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As the world knows by now, George Steinbrenner died today. The longtime owner of the New York Yankees was 80 and leaves behind a legacy of championships.
This afternoon I put together a gallery of Associated Press photos showing Steinbrenner over the years. What struck me was that roughly half the images of Steinbrenner were in black and white, half in color. It’s increasingly rare for a celebrity to die whose career is marked at least in part in black and white images.
Compare Michael Jackson, whose death last year was commemorated almost exclusively in color photos. But Steinbrenner made his mark in sports beginning in the 1960s when he took control of the Cleveland Pipers basketball team. That was toward the end of the black-and-white era in the media. Even through the 1970s, most of the images Americans saw in newspapers were black and white.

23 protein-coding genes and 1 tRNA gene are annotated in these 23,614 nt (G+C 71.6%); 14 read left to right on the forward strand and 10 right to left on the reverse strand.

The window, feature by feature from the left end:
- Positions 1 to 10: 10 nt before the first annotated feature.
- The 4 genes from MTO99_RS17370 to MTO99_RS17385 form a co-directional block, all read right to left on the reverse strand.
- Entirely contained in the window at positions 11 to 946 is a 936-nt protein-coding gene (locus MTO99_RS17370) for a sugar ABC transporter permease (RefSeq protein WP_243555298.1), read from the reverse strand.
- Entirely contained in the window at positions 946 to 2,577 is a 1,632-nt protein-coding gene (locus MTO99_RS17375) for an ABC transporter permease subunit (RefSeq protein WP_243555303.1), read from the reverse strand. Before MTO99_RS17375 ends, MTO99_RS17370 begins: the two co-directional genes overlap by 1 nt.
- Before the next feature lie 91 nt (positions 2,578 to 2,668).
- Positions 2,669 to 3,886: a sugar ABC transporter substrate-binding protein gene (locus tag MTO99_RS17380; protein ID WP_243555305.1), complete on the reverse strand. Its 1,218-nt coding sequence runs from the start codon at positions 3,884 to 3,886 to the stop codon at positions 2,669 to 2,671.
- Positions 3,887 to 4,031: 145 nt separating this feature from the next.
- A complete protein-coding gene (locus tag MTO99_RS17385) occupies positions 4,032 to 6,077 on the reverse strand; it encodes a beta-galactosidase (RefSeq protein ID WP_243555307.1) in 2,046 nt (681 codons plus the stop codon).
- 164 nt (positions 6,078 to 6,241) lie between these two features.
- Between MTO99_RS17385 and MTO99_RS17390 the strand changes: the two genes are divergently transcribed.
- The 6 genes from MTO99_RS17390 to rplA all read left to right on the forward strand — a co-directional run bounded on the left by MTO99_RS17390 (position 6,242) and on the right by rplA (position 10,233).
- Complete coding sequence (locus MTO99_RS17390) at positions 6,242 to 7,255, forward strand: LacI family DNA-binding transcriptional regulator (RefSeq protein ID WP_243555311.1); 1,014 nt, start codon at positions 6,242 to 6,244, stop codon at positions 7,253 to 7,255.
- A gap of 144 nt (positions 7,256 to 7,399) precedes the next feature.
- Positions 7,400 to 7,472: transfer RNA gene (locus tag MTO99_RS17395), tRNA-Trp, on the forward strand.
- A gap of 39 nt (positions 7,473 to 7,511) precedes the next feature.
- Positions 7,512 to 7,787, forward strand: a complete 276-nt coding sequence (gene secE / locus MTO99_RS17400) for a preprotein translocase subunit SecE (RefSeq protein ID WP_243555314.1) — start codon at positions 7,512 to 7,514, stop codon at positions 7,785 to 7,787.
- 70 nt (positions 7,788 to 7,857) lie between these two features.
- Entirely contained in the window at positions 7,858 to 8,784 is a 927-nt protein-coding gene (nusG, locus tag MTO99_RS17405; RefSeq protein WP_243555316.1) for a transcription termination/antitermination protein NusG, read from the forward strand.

Then, in the early 1980s, along came USA Today. The national daily splashed with color essentially forced most American newspapers to begin printing in color. I was working in Wisconsin at the time, and I recall editors and publishers saying that adding color was in no way a response to USA Today. I never believed them for a minute.
Steinbrenner’s remarkable career straddled the black-and-white and color eras. Looking back on those B&W images, I see more impact in them because they are so atypical of the digitally delivered profusion of color images that we take for granted today.
Each of those B&W images came from a roll of film souped in a darkroom, often in the dank underbelly of some aging stadium in Detroit or Cleveland or Chicago. Only the best images were printed.
Through it all, Steinbrenner stood out, a leader so brash he ended up as a caricature character on one of the most popular situation comedies of all time, “Seinfeld.”
As someone who’s lived most of his life in American League markets outside New York, I’ve spent most of that time rooting against and occasionally cursing the Yankees. But as with Reggie Jackson, we only defied Steinbrenner because he was a winner. The respect was grudging, but it was respect.